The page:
FILE - In this image taken from Colorado Judicial Department video, Colorado theater shooter James Holmes, left rear in light-colored shirt, watches during testimony by witness Derick Spruel, upper right, on the second day of his trial in Centennial, Colo., Monday, April 27, 2015. Standing at left is prosecutor Lisa Teesch-Maguire. Defense attorneys have urged jurors not to let emotions sway them, but with weeks of harrowing testimony still to come, experts say James Holmesâ€™ lawyers will have a difficult time convincing jurors to put sympathy behind them as they decide whether he was legally insane when he killed 12 people and injured 70 others in July 2012. (Colorado Judicial Department via AP, Pool, File)
FILE - This Jan. 15, 2015, file photo shows the jury box, right, inside Courtroom 201, where the trial of Aurora movie theater shooting defendant James Holmes is currently taking place at Arapahoe County District Court in Centennial, Colo. Defense attorneys have urged jurors not to let emotions sway them, but with weeks of harrowing testimony still to come, experts say James Holmesâ€™ lawyers will have a difficult time convincing jurors to put sympathy behind them as they decide whether he was legally insane when he killed 12 people and injured 70 others in July 2012. (AP Photo/Brennan Linsley, Pool, File)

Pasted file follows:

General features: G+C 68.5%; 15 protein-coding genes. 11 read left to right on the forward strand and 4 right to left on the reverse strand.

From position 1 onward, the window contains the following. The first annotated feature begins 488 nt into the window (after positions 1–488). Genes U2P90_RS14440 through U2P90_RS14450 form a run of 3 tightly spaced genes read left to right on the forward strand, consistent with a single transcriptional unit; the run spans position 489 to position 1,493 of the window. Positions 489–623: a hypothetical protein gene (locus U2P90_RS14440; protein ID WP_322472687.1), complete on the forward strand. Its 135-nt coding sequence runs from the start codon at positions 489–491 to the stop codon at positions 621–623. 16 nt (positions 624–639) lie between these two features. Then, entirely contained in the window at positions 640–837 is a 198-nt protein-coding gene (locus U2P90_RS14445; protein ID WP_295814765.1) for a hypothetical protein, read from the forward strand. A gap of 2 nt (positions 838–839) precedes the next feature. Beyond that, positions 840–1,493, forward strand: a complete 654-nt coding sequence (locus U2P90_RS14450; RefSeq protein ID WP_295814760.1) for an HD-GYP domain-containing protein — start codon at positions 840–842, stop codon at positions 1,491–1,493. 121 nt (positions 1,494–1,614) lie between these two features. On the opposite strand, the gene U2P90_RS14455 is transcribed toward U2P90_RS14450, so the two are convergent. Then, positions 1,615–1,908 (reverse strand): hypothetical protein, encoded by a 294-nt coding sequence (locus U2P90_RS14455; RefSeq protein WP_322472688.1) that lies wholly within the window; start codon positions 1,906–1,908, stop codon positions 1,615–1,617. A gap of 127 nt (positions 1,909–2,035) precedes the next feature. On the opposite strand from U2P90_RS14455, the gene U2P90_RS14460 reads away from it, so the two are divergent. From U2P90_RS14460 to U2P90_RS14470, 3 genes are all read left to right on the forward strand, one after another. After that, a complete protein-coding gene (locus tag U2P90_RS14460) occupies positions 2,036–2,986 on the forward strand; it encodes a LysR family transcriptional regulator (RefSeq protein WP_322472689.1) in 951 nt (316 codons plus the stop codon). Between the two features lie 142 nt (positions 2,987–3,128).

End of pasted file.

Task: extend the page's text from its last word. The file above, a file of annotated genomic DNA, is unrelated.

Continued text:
CENTENNIAL, Colorado — A newlywed woman who was wounded in the Colorado theater massacre testified Tuesday that when the shooting began, she told her husband she loved him because she feared they wouldn't survive.
"I didn't know if it was the last time I would be able to do so," Denise Axelrod told the jury.
Axelrod testified in the sixth day of the trial of James Holmes, who is charged with killing 12 people and injuring 70 in the July 2012 attack.
Axelrod said she and her husband, Brandon, had just returned from their honeymoon when they went to the suburban Denver theater with a friend, Joshua Nowlan, to watch a Batman movie.
Brandon Axelrod suffered leg injuries when they dropped to the floor to hide from the gunfire. Nowlan also was shot.
Holmes pleaded not guilty by reason of insanity. His attorneys have acknowledged he was the shooter but say he has schizophrenia and didn't know right from wrong.
Prosecutors maintain Holmes was sane. They're seeking the death penalty.
On Monday, jurors watched a video of Holmes after the attack asking detectives, "There weren't any children hurt, were there?"
The video shows detectives interviewing a dazed-sounding Holmes at police headquarters about two hours after the shooting.
The detectives don't answer Holmes directly about children but say, "We'll get to that." One of the 12 people killed was 6-year-old Veronica Moser-Sullivan.
Detective Chuck Mehl testified later that Holmes saw a sign for the Crimes Against Children Unit in police headquarters while he was being taken to the interview room, which might have prompted the question.
Some of Holmes' interview answers are odd. Asked if he needs anything, he says, "Oxygen." The detectives ask if he is having trouble breathing or wants a fan, but he says no.
When asked how to spell "Holmes," he answers, "Like Sherlock."